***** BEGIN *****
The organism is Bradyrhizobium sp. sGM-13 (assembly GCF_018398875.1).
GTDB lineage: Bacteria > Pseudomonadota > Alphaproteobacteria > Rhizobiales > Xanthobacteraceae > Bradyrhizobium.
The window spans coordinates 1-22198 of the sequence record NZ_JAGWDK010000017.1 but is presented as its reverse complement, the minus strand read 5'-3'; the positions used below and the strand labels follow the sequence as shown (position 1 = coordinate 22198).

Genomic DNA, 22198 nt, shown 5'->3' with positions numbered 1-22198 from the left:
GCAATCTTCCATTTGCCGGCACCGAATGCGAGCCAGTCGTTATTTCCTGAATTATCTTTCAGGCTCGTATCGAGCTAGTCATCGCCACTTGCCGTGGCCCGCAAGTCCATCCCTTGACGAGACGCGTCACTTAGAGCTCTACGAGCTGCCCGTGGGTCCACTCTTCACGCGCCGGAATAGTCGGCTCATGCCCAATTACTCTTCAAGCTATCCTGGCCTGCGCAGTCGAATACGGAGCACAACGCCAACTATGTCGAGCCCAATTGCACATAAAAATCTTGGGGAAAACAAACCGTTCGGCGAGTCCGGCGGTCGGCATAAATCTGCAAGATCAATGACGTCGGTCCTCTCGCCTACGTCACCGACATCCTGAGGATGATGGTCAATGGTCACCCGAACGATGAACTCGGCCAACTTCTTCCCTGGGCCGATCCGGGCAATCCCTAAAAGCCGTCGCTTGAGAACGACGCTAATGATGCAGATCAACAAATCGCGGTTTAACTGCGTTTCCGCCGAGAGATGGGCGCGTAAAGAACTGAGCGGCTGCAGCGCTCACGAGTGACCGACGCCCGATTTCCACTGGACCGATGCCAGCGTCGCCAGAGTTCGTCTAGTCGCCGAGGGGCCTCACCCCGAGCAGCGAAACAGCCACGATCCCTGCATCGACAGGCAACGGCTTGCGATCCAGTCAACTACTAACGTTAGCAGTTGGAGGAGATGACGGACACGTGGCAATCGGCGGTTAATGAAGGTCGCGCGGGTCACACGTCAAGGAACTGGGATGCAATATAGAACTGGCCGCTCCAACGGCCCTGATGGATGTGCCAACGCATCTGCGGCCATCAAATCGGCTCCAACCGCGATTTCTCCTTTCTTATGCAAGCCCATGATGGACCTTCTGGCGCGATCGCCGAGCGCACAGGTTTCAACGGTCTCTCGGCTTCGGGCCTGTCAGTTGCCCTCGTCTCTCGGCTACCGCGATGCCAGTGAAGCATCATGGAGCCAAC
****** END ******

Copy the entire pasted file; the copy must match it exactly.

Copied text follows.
The organism is Bradyrhizobium sp. sGM-13 (assembly GCF_018398875.1).
GTDB lineage: Bacteria > Pseudomonadota > Alphaproteobacteria > Rhizobiales > Xanthobacteraceae > Bradyrhizobium.
The window spans coordinates 1-22198 of the sequence record NZ_JAGWDK010000017.1 but is presented as its reverse complement, the minus strand read 5'-3'; the positions used below and the strand labels follow the sequence as shown (position 1 = coordinate 22198).

Genomic DNA, 22198 nt, shown 5'->3' with positions numbered 1-22198 from the left:
GCAATCTTCCATTTGCCGGCACCGAATGCGAGCCAGTCGTTATTTCCTGAATTATCTTTCAGGCTCGTATCGAGCTAGTCATCGCCACTTGCCGTGGCCCGCAAGTCCATCCCTTGACGAGACGCGTCACTTAGAGCTCTACGAGCTGCCCGTGGGTCCACTCTTCACGCGCCGGAATAGTCGGCTCATGCCCAATTACTCTTCAAGCTATCCTGGCCTGCGCAGTCGAATACGGAGCACAACGCCAACTATGTCGAGCCCAATTGCACATAAAAATCTTGGGGAAAACAAACCGTTCGGCGAGTCCGGCGGTCGGCATAAATCTGCAAGATCAATGACGTCGGTCCTCTCGCCTACGTCACCGACATCCTGAGGATGATGGTCAATGGTCACCCGAACGATGAACTCGGCCAACTTCTTCCCTGGGCCGATCCGGGCAATCCCTAAAAGCCGTCGCTTGAGAACGACGCTAATGATGCAGATCAACAAATCGCGGTTTAACTGCGTTTCCGCCGAGAGATGGGCGCGTAAAGAACTGAGCGGCTGCAGCGCTCACGAGTGACCGACGCCCGATTTCCACTGGACCGATGCCAGCGTCGCCAGAGTTCGTCTAGTCGCCGAGGGGCCTCACCCCGAGCAGCGAAACAGCCACGATCCCTGCATCGACAGGCAACGGCTTGCGATCCAGTCAACTACTAACGTTAGCAGTTGGAGGAGATGACGGACACGTGGCAATCGGCGGTTAATGAAGGTCGCGCGGGTCACACGTCAAGGAACTGGGATGCAATATAGAACTGGCCGCTCCAACGGCCCTGATGGATGTGCCAACGCATCTGCGGCCATCAAATCGGCTCCAACCGCGATTTCTCCTTTCTTATGCAAGCCCATGATGGACCTTCTGGCGCGATCGCCGAGCGCACAGGTTTCAACGGTCTCTCGGCTTCGGGCCTGTCAGTTGCCCTCGTCTCTCGGCTACCGCGATGCCAGTGAAGCATCATGGAGCCAAC